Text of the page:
Sampling Delicacies from the Sea at the Hamburger Fischmarkt

Welcome to the Hamburg Fish Market

Every year in July the Hamburger Fischmarkt comes to Stuttgart. I really enjoy this fun festival from the city of Hamburg in the north of Germany, because it's one of the few times of the year when I can indulge in seafood. I grew up in the bay area of Maryland, so I really miss seafood in land-locked Stuttgart (especially Maryland steamed crabs). And although the style of seafood here in Germany is obviously different, the Hamburger Fischmarkt still satisfies my craving. 

Food stalls at the Hamburger Fischmarkt

Pirate-themed bar at the Hamburger Fischmarkt

This year, in an effort to get lots of good pictures for my blog, I tried a lot of the foods on offer. You can find just about every style of cooking at the fish market, including fried, broiled, sautéed, smoked, and grilled. This year I sampled the grilled calamari, fried fish and chips, and smoked salmon with kartoffelpuffer (potato pancakes). Each was delicious in its own way.

The calamari was perfectly grilled with minimal seasoning except salt, pepper, and lemon. It was cooked on a long wooden stick and then served up with a kind of spicy remoulade that paired perfectly. 

Grilling calamari

Grilled calamari with a spicy remoulade

Fried fish and chips

The fish and chips was the most typical dish I tried, but it were good in its own way because the fries were crispy (not soggy) and the fish was still juicy, rather than dry. I'm sure they must use frozen fish in order to get it down here from Hamburg, however, they've got a method that works since the quality is still pretty high. 

Kartoffelpuffer (fried potato pancakes) with smoked salmon and sour cream

The last fish-related food that I tried this time was the smoked salmon with kartoffelpuffer. I've been wanting to try traditional German kartoffelpuffer for a while now, but I usually see them with apple sauce, which for some reason seems a bit strange to me. When I saw them with smoked salmon and sour cream, I knew it was the perfect chance.

This dish was easily my favorite of the night. The kartoffelpuffer tasted liked they were mixed with onions, which was tasty, and they had the right kind of texture: crispy outside and soft inside. The salmon was also quite good and paired well with the potato, onion, and sour cream flavors. 

This is our third year at the Hamburger Fischmarkt, and at past markets I've also had the shrimp scampi, fried calamari, and a fried fish sandwich. The fried calamari was just okay. I only tend to see the battered (usually frozen) rings in Germany, not the fresh fried baby squids and rings that I loved in the States (and served with a lemon-parmesan mayo is heavenly!). The scampi, on the other hand, had a delicious white wine and garlic sauce and came with a slice of bread to sop it all up. The fried fish sandwich was also well done.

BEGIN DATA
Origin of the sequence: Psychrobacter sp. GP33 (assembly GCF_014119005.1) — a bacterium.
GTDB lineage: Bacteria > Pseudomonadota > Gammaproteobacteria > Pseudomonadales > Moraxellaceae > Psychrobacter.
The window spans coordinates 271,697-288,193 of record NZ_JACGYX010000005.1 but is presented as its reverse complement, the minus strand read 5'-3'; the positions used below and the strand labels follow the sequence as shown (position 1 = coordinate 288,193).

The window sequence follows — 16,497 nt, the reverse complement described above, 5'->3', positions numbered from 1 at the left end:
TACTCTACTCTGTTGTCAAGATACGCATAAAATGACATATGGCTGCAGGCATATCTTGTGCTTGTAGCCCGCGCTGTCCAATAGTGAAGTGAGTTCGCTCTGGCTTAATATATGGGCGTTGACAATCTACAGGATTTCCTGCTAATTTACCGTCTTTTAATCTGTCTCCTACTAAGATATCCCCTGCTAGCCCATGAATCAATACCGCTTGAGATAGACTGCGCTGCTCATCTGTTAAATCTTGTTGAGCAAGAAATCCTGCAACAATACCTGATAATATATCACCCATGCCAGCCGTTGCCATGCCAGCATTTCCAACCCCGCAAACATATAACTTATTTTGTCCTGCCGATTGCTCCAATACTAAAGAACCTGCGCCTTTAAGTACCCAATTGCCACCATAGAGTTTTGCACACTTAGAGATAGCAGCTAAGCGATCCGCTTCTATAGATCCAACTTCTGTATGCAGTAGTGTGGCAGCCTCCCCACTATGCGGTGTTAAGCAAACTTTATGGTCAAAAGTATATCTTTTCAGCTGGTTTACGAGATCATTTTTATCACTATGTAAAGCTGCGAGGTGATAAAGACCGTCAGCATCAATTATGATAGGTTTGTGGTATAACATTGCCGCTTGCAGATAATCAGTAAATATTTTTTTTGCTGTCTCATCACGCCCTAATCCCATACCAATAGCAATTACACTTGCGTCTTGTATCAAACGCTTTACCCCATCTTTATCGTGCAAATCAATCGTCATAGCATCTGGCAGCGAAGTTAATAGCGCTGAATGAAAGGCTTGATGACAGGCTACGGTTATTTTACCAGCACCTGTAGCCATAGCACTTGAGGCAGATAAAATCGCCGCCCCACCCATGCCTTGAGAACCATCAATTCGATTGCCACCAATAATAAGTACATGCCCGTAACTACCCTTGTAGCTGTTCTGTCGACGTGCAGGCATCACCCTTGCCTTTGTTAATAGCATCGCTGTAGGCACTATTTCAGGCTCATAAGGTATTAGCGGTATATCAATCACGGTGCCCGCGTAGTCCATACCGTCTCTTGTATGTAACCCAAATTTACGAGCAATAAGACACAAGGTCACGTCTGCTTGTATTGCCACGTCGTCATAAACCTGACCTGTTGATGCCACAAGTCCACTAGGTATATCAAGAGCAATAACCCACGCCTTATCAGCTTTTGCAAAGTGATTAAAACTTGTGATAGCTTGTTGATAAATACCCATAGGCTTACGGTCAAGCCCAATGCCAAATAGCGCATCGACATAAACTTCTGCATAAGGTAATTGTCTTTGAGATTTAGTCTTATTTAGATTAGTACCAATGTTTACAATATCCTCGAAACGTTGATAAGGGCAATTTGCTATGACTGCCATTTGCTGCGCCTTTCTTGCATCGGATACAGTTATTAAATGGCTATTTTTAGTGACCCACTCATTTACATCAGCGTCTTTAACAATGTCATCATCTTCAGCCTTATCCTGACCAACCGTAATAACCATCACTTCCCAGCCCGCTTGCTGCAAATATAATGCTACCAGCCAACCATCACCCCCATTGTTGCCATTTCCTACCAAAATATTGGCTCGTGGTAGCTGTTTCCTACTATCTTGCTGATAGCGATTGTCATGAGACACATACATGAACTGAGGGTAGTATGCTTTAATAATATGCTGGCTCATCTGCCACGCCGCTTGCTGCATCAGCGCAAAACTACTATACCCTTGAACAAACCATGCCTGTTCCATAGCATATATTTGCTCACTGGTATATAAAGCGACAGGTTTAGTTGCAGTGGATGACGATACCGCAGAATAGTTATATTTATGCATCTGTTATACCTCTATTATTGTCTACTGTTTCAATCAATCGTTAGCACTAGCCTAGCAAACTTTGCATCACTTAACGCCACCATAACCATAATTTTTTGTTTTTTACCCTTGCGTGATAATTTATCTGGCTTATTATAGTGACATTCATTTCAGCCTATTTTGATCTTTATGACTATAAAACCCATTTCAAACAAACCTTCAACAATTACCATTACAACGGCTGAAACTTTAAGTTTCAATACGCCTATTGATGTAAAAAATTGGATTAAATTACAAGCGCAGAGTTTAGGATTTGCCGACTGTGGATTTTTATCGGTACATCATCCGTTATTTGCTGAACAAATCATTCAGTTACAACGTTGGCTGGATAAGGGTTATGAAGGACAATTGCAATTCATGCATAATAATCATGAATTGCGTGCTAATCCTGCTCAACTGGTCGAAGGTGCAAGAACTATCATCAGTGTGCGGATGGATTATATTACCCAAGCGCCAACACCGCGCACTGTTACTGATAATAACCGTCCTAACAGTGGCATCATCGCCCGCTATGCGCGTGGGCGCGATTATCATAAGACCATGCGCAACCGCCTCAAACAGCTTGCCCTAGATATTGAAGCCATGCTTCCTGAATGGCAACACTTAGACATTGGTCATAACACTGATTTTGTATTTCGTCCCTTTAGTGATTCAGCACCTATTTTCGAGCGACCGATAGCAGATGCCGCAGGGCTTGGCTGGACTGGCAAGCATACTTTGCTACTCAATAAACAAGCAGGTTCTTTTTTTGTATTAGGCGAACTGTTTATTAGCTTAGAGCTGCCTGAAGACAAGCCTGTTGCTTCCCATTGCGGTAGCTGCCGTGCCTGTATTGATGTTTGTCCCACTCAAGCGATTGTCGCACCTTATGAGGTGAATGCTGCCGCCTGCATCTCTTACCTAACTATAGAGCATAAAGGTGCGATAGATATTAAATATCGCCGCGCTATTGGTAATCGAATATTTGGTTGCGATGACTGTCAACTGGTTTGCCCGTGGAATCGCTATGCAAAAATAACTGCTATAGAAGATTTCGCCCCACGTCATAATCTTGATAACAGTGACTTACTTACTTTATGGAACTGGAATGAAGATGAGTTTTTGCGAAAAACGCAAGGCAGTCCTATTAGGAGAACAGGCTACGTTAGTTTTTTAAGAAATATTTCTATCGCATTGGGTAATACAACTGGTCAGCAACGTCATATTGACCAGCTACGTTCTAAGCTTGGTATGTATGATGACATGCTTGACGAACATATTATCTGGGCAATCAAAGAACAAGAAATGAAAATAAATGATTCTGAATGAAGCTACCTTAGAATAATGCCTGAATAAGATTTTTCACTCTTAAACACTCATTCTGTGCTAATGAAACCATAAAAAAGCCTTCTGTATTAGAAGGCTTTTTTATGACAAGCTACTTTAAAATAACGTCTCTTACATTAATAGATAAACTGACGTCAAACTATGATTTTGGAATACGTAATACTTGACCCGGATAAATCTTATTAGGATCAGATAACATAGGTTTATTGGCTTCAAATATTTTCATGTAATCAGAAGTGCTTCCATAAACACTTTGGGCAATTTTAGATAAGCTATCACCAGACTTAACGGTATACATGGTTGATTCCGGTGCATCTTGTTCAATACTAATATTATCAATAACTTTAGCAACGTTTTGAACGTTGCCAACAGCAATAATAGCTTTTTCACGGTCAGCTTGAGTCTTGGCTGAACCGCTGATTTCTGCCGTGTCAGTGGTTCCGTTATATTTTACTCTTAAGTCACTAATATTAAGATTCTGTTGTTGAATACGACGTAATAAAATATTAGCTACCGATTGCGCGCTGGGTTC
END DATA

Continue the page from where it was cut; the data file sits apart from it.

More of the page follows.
Meat seller

Making flammkuchen (a kind of traditional Alsatian thin-crust pizza)

Fresh brined garlic pickle

Fruit seller

Fried fish

Smoked fish

Jever beer from Northern Germany

Fish sandwiches

A stall selling Dutch herring

Candied nuts

One food that I have yet to try are the pickled fish sandwiches. I did enjoy the Dutch herring on our recent trip to Amsterdam, however, so I may go back and try one some time this week when I'm feeling adventurous. You can also find whole fish grilled on a stick, which seems to be a somewhat common food at festival times, and which I've had on another occasion in a restaurant and which I enjoyed. 

Of course your can find other traditional foods there, as well, including pickles (but not American dill pickles - sorry), candied nuts, pastries, and ice cream. In particular, I can recommend the stall that sells the fried dough. I don't remember the exact name, but they sell a variety of fried sweets including Berliner doughnuts, apple and cherry pies, and fried dough balls filled with chocolate, marzipan, fruits, and nuts. My favorite are the fried dough balls filled with either marzipan or chocolate and marzipan. They have a consistency a bit like a giant portion of funnel cake batter, fried and smothered in sugar. They make a rather decadent and delicious dessert.

Fried dough balls

Fried dough ball with marzipan filling

German pastries

Inside the fried dough ball with marzipan filling 

Caramel ice cream cone with the cone maker in the background

The ice cream stand is also delicious, though the flavors can sometimes be hit or miss. Matt's cookies and cream was rich, but my caramel could have used more caramel flavor. The big draw here are the handmade waffle cones that you can watch them make on a big machine with a waffle cooker and special hot metal cone for molding the waffles. There's nothing better than a fresh waffle cone with your ice cream. 

The Hamburger Fischmarkt is in town for a good week and a half. It runs from now until July 20th and is open from about lunch time until 22:00 or so in the Karlsplatz next to the Altes Schloss. If you're in town, then you should definitely check it out!

Hamburger Fischmarkt in Karlsplatz